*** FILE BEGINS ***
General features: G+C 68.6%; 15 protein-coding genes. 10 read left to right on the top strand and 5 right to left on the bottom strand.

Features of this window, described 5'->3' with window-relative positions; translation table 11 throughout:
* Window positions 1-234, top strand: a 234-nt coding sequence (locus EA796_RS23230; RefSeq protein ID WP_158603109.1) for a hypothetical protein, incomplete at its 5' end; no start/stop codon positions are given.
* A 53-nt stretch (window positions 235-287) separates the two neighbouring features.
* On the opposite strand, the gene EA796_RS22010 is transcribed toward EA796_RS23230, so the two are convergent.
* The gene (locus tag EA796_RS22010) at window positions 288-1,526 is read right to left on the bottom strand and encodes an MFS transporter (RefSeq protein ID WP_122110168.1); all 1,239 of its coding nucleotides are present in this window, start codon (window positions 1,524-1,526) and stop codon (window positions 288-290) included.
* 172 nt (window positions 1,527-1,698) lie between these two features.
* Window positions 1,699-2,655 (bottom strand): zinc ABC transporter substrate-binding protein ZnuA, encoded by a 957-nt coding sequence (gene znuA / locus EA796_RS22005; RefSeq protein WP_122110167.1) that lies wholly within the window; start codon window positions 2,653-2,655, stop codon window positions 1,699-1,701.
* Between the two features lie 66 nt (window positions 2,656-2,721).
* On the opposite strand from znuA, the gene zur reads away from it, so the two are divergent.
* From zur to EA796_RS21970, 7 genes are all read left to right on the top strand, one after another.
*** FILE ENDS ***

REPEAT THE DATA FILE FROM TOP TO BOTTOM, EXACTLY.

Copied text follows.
General features: G+C 68.6%; 15 protein-coding genes. 10 read left to right on the top strand and 5 right to left on the bottom strand.

Features of this window, described 5'->3' with window-relative positions; translation table 11 throughout:
* Window positions 1-234, top strand: a 234-nt coding sequence (locus EA796_RS23230; RefSeq protein ID WP_158603109.1) for a hypothetical protein, incomplete at its 5' end; no start/stop codon positions are given.
* A 53-nt stretch (window positions 235-287) separates the two neighbouring features.
* On the opposite strand, the gene EA796_RS22010 is transcribed toward EA796_RS23230, so the two are convergent.
* The gene (locus tag EA796_RS22010) at window positions 288-1,526 is read right to left on the bottom strand and encodes an MFS transporter (RefSeq protein ID WP_122110168.1); all 1,239 of its coding nucleotides are present in this window, start codon (window positions 1,524-1,526) and stop codon (window positions 288-290) included.
* 172 nt (window positions 1,527-1,698) lie between these two features.
* Window positions 1,699-2,655 (bottom strand): zinc ABC transporter substrate-binding protein ZnuA, encoded by a 957-nt coding sequence (gene znuA / locus EA796_RS22005; RefSeq protein WP_122110167.1) that lies wholly within the window; start codon window positions 2,653-2,655, stop codon window positions 1,699-1,701.
* Between the two features lie 66 nt (window positions 2,656-2,721).
* On the opposite strand from znuA, the gene zur reads away from it, so the two are divergent.
* From zur to EA796_RS21970, 7 genes are all read left to right on the top strand, one after another.